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Old 04-28-2011, 05:35 PM   #8
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I don't know if typical but the local muffler shop is putting a base plate on my new CRV for $395. (I didn't get to see him shudder tho) Just the base plate - I'm doing the wiring.
Bob
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Old 04-28-2011, 05:38 PM   #9
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Quote:
Originally Posted by Boeing Guy View Post
I am getting ready to buy a new vehicle that will be our primary car both at home and on the road. My wife wants an Explorer to replace her 2004 Nissan Pathfinder Armada which is not flat towable (at least not easily).
This will be our first Dinghy and I do not want to make mistakes or have surprises. I know mileage will decrease, but I was debating the difference between pulling and Explorer and a smaller car, say maybe an Escape.
Does anyone out there pull a 2011 Explorer. Anything I need to know before jumping in? Any info or opinions will be appreciated. Thanks.
[QUOTE=Chuck 1935;842623]
Quote:
Originally Posted by The Shadow View Post
Is there someone who won't tell you in plain English? My Colorado, Tahoe and Escape manuals all described the flat towing procedure in plain clear English.

FYI, my RV dealer said they shudder when someone comes in with the new CRV and wants baseplates put on it. They said very difficult and time consuming job.
---------------------------------------------------------------------------------
Sounds like a great dealer
Yes a VERY good dealer. Does honesty trouble you? They tell you exactly what what will be required and yes, they do put them on CRV's. Perhaps you aren't very familiar with the problems that can be encountered in baseplate installation and the amount of cutting that can be required?

We didn't get our 04 Journey from them but they put the tow package on our Colorado and did a fine job. We did the Tahoe and then Escape ourselves (well, my son did them and I supervised - he is an MEng and his company has front end parts on both the Tahoe and Escape (he spent 6 weeks in Hiroshima working with Ford and Mazda on the Escape/Tribute) so it was not a very difficult job for him).
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Old 04-28-2011, 08:03 PM   #10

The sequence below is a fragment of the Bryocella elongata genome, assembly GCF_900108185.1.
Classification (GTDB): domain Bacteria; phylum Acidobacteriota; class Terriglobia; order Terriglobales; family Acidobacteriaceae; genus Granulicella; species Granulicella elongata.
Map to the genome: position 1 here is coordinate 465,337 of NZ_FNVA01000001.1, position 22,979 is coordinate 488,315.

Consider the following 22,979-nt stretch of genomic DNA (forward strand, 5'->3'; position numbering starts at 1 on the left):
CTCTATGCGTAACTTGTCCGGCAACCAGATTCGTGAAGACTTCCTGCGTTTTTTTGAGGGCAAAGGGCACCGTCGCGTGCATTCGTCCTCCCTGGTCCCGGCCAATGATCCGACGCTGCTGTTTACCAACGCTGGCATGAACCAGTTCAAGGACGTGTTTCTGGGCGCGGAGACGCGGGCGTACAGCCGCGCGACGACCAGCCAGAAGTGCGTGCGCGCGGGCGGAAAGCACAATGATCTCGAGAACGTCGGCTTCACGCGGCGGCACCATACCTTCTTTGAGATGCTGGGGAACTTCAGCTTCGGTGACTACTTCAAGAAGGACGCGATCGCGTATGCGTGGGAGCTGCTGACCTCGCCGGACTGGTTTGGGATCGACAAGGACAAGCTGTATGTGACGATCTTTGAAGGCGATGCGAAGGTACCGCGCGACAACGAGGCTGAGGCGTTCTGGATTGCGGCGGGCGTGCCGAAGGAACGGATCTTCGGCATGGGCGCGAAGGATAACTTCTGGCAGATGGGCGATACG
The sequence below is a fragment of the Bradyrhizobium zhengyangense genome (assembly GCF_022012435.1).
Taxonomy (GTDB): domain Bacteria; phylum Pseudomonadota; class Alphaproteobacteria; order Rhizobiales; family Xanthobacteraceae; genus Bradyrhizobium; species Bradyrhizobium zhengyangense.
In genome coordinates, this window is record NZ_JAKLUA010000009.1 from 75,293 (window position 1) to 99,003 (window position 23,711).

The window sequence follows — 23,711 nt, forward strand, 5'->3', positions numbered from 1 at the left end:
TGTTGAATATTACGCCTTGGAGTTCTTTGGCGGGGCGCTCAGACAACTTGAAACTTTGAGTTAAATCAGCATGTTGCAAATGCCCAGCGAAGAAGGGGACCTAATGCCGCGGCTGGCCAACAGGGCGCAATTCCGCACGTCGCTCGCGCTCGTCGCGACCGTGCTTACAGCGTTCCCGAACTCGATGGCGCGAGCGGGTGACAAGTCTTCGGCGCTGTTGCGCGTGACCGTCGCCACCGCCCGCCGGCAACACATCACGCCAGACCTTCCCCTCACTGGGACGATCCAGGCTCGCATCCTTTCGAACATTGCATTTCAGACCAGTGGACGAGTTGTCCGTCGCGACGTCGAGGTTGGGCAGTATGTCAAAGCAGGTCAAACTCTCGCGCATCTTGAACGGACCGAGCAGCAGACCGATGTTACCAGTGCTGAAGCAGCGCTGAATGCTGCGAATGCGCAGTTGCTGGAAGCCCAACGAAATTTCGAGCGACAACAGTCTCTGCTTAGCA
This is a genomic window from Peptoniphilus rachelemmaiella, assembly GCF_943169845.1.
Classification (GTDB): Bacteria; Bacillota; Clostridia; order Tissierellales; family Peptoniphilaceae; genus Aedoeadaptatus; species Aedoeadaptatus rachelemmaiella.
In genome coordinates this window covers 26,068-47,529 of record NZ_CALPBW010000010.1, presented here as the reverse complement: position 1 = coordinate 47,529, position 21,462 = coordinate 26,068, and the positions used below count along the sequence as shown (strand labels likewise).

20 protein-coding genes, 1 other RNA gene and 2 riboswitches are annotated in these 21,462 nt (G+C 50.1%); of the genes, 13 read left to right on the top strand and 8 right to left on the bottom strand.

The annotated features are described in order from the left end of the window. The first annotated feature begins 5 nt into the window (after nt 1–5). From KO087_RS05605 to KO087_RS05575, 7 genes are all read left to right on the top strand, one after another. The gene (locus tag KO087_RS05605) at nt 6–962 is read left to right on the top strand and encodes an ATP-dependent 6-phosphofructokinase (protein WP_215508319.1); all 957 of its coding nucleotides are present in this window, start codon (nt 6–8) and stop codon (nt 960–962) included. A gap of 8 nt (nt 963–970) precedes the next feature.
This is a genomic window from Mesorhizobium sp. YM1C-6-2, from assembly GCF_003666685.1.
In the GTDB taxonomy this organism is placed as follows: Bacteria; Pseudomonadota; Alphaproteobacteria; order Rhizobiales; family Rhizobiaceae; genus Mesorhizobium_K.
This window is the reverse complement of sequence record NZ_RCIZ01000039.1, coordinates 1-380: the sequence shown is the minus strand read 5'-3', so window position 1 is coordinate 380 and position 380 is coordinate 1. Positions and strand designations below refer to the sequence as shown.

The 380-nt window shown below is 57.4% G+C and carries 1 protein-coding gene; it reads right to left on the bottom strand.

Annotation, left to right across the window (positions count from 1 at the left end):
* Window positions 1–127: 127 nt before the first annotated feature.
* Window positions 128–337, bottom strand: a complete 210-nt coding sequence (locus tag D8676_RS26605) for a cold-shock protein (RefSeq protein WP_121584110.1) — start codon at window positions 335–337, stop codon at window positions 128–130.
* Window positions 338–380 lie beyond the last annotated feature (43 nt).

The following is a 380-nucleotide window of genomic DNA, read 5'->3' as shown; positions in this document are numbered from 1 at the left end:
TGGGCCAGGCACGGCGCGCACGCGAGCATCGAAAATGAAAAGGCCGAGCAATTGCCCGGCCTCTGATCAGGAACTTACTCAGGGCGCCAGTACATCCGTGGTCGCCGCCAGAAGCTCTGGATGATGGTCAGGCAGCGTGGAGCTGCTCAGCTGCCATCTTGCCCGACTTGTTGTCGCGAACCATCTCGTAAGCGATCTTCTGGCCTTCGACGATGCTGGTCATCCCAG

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[QUOTE=The Shadow;842639][QUOTE=Chuck 1935;842623]

Yes a VERY good dealer. Does honesty trouble you? They tell you exactly what what will be required and yes, they do put them on CRV's. Perhaps you aren't very familiar with the problems that can be encountered in baseplate installation and the amount of cutting that can be required?
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I love honesty, as a matter of fact, I installed my own CRV baseplate and didn't shudder one bit. Wasn't a big deal. Whenever I install a baseplate I always look at the instructions from the various manufacturers to see which one is the least complicated for that particular vehicle. They all vary.
I'm not trying to be a wisenheimer, I just dislike people making a big deal about something just to set you up for a big bill. Not that these guys are, but !!!
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Old 04-28-2011, 09:08 PM   #11
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Chuck, I'm afraid you don't read and absorb to well. At least not in this case. Notice I said the NEW CRV. I said nothing about the older model that you have. Things change from year to year, but I'm sure you know that.

Last fall when we did switch from 3 bowties to 3 blue ovals I also considered a CRV and the Odyssey - but couldn't get either in Sept/Oct in their top models - just not available since the 2010's were sold out except for bottom models and they were not getting delivery of the 2011 models yet (and we always depart for FLA near the end of Oct). You seem to think I have something against the CRV or Honda - not the case at all and you made a quantum leap in this case. I think the Odyssey is one of the best, if not the best Van available today.

BTW, you may recall when the Odyssey was towable. Honda took it off the list when it burned out too many transmissions. How do I know that - well a friend towed one for a few years. He reported the tranny problems to Honda and even though the warranty was up when the transmission finally packed it in, they replaced it no charge.